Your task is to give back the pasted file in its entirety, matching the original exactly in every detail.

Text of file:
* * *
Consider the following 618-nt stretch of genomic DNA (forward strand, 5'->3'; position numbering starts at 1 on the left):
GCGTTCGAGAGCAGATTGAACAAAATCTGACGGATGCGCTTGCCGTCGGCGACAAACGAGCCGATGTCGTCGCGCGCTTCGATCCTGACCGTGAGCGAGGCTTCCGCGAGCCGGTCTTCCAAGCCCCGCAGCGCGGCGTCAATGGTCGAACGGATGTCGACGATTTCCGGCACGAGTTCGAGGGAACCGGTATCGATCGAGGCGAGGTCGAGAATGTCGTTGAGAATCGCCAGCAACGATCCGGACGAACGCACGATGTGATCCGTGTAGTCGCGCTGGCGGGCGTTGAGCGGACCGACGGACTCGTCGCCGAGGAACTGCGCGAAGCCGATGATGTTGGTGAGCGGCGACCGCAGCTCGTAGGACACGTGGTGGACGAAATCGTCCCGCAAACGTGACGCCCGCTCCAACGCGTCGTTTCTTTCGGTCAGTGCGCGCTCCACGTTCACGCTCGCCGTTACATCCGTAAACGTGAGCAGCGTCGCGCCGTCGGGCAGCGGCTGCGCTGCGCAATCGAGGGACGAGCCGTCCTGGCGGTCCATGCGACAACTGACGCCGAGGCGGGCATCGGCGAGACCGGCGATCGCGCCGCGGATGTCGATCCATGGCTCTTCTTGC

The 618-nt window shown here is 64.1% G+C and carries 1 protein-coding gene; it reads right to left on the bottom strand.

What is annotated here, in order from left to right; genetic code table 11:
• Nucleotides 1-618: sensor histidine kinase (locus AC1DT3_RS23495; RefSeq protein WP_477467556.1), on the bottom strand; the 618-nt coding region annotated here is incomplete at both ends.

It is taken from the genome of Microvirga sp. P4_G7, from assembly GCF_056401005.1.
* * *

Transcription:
Consider the following 618-nt stretch of genomic DNA (forward strand, 5'->3'; position numbering starts at 1 on the left):
GCGTTCGAGAGCAGATTGAACAAAATCTGACGGATGCGCTTGCCGTCGGCGACAAACGAGCCGATGTCGTCGCGCGCTTCGATCCTGACCGTGAGCGAGGCTTCCGCGAGCCGGTCTTCCAAGCCCCGCAGCGCGGCGTCAATGGTCGAACGGATGTCGACGATTTCCGGCACGAGTTCGAGGGAACCGGTATCGATCGAGGCGAGGTCGAGAATGTCGTTGAGAATCGCCAGCAACGATCCGGACGAACGCACGATGTGATCCGTGTAGTCGCGCTGGCGGGCGTTGAGCGGACCGACGGACTCGTCGCCGAGGAACTGCGCGAAGCCGATGATGTTGGTGAGCGGCGACCGCAGCTCGTAGGACACGTGGTGGACGAAATCGTCCCGCAAACGTGACGCCCGCTCCAACGCGTCGTTTCTTTCGGTCAGTGCGCGCTCCACGTTCACGCTCGCCGTTACATCCGTAAACGTGAGCAGCGTCGCGCCGTCGGGCAGCGGCTGCGCTGCGCAATCGAGGGACGAGCCGTCCTGGCGGTCCATGCGACAACTGACGCCGAGGCGGGCATCGGCGAGACCGGCGATCGCGCCGCGGATGTCGATCCATGGCTCTTCTTGC

The 618-nt window shown here is 64.1% G+C and carries 1 protein-coding gene; it reads right to left on the bottom strand.

What is annotated here, in order from left to right; genetic code table 11:
• Nucleotides 1-618: sensor histidine kinase (locus AC1DT3_RS23495; RefSeq protein WP_477467556.1), on the bottom strand; the 618-nt coding region annotated here is incomplete at both ends.

It is taken from the genome of Microvirga sp. P4_G7, from assembly GCF_056401005.1.